Cover artists who really did do it better.
For some particularly avid fans, ‘cover’ is a dirty word. Renditions of their favourite artists are met with immediate disapproval. While there are some particularly painful covers (anything by the Glee Cast springs to mind), many interpretations of well-known songs more than trump the original. In a surprising number of cases cover versions experience such success that they are mistakenly considered to be the original song.
For example, ‘It Must Be Love’, universally known and considered one of Madness’ greatest hits, which reached number 4 on the UK singles chart in 1981, was in fact originally released by Labi Siffre on his 1972 album Crying, Loving, Laughing, Lying. Although Siffre’s version was popular in its own right, reaching number 14 in January 1972, most people are only familiar with Madness’ more upbeat rendition, complete with a reggae beat and extra instrumentation which contrasts Siffre’s more stripped back and soulful original. Labi Siffre actually approved of their version so much so that he agreed to appear in the official music video.
Another cover particularly revered by the original artist is Nirvana’s version of ‘The Man Who Sold the World’ from their MTV Unplugged Session in 1993. It was originally released by David Bowie in April 1971 as the title track of his third studio album. It proved to be a commercial failure for Bowie, due perhaps to the fact that it was not released as an official single or potentially because it moved away from the more acoustic folk-rock feel of his 1960s albums to hard rock with a darker sound and more haunting lyrics. The cover brought Bowie to a brand new audience and its success was undeniable to even Bowie himself. He remarked that when performing the song after the Nirvana cover was released, there would be "kids that come up afterwards and say, 'It's cool you're doing a Nirvana song”.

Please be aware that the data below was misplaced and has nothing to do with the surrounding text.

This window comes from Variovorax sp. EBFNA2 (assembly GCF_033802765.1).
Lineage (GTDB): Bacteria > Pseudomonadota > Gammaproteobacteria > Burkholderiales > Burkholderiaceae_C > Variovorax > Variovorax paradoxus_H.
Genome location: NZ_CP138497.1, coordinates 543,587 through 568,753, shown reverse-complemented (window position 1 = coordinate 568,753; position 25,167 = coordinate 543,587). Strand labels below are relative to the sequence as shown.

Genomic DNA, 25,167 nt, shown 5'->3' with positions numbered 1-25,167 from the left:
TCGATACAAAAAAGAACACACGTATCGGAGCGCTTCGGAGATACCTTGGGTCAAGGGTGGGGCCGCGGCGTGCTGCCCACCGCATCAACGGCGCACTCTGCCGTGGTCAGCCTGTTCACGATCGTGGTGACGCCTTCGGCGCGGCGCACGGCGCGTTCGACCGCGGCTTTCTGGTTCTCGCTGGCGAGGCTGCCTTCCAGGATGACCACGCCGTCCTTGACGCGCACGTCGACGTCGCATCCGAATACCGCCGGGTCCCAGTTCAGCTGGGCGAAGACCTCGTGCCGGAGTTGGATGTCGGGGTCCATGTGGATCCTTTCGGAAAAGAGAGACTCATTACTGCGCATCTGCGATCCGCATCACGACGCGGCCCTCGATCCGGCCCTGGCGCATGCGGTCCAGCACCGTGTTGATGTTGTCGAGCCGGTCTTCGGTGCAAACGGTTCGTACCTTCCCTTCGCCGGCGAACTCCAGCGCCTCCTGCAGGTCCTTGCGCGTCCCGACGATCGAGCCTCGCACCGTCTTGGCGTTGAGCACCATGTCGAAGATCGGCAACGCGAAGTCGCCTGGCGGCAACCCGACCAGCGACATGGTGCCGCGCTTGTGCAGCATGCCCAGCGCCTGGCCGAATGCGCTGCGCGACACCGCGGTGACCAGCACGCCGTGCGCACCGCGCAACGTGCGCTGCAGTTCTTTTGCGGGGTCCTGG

Continuing the legacy of legendary artists is another important task fulfilled by covers. In April 2020 Phoebe Bridgers paid homage to John Prine following his death, sharing her cover of ‘Summer’s End’ in a livestream at-home concert at the height of the pandemic. Her interpretation was later released as a Spotify single in 2021. Opening with a voicemail from her father who has missed her birthday, Phoebe’s rendition is intimate and simple, with her soft vocals and acoustic guitar perfectly capturing the melancholy of Prine’s original folk ballad.
In the case of some covers, their strength lies in their complete departure from the original. In 1970 Crosby, Stills, Nash & Young included a version of Joni Mitchell’s ‘Woodstock’ on their album Déjà Vu. Mitchell actually wrote the song based on what she was told about Woodstock Festival by her then-boyfriend Graham Nash. Unlike Micthell’s folk original with dark jazz piano, the hard drums and guitar licks of CSN&Y transformed the song into a classic rock anthem, rendering the cover almost unrecognisable as the same song.
Some artists are almost better known for their covers than their original work. This is certainly the case for Joan Baez, whose first two records are entirely composed of covers and her first two singles to reach the charts were also cover versions. She has truly tried her hand at all great artists, from Johnny Cash, to Dire Straits and Aretha Franklin. She even released an entire album of Bob Dylan covers in 2006 titled Baez sings Dylan. Whilst remaining understated like Dylan, her covers often feel less stark than the originals. For me, ‘It Ain’t Me Babe’ is the standout of her Dylan covers. Her compelling and haunting voice retains the sombre feel of Dylan’s but perhaps has less bitter undertones.
Ultimately, imitation is unduly criticised, for cover versions have brought us some of the best records of all time.
Illustration: Rachel Cripps